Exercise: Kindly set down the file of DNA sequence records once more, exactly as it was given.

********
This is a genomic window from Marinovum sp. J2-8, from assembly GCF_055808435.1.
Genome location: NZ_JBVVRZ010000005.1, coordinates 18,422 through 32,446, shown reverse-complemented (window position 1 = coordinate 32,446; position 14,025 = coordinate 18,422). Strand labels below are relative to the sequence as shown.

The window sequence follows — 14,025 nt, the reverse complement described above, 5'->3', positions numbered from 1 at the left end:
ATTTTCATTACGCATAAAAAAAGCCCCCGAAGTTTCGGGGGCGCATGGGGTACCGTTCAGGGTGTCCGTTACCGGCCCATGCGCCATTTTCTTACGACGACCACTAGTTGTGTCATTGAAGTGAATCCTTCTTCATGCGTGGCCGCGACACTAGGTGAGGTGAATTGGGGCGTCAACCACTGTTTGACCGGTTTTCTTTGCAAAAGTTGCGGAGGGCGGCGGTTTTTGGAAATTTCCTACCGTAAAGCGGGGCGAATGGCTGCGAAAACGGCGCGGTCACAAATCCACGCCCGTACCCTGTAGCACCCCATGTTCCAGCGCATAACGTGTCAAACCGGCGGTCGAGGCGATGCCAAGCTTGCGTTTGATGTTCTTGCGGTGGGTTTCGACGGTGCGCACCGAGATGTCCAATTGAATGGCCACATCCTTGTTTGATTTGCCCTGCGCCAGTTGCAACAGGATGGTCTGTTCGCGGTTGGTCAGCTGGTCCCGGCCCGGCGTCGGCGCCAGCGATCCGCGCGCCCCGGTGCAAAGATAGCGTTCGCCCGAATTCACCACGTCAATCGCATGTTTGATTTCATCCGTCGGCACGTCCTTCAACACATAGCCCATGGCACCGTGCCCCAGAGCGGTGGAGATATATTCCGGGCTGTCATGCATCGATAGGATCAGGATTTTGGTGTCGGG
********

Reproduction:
This is a genomic window from Marinovum sp. J2-8, from assembly GCF_055808435.1.
Genome location: NZ_JBVVRZ010000005.1, coordinates 18,422 through 32,446, shown reverse-complemented (window position 1 = coordinate 32,446; position 14,025 = coordinate 18,422). Strand labels below are relative to the sequence as shown.

The window sequence follows — 14,025 nt, the reverse complement described above, 5'->3', positions numbered from 1 at the left end:
ATTTTCATTACGCATAAAAAAAGCCCCCGAAGTTTCGGGGGCGCATGGGGTACCGTTCAGGGTGTCCGTTACCGGCCCATGCGCCATTTTCTTACGACGACCACTAGTTGTGTCATTGAAGTGAATCCTTCTTCATGCGTGGCCGCGACACTAGGTGAGGTGAATTGGGGCGTCAACCACTGTTTGACCGGTTTTCTTTGCAAAAGTTGCGGAGGGCGGCGGTTTTTGGAAATTTCCTACCGTAAAGCGGGGCGAATGGCTGCGAAAACGGCGCGGTCACAAATCCACGCCCGTACCCTGTAGCACCCCATGTTCCAGCGCATAACGTGTCAAACCGGCGGTCGAGGCGATGCCAAGCTTGCGTTTGATGTTCTTGCGGTGGGTTTCGACGGTGCGCACCGAGATGTCCAATTGAATGGCCACATCCTTGTTTGATTTGCCCTGCGCCAGTTGCAACAGGATGGTCTGTTCGCGGTTGGTCAGCTGGTCCCGGCCCGGCGTCGGCGCCAGCGATCCGCGCGCCCCGGTGCAAAGATAGCGTTCGCCCGAATTCACCACGTCAATCGCATGTTTGATTTCATCCGTCGGCACGTCCTTCAACACATAGCCCATGGCACCGTGCCCCAGAGCGGTGGAGATATATTCCGGGCTGTCATGCATCGATAGGATCAGGATTTTGGTGTCGGG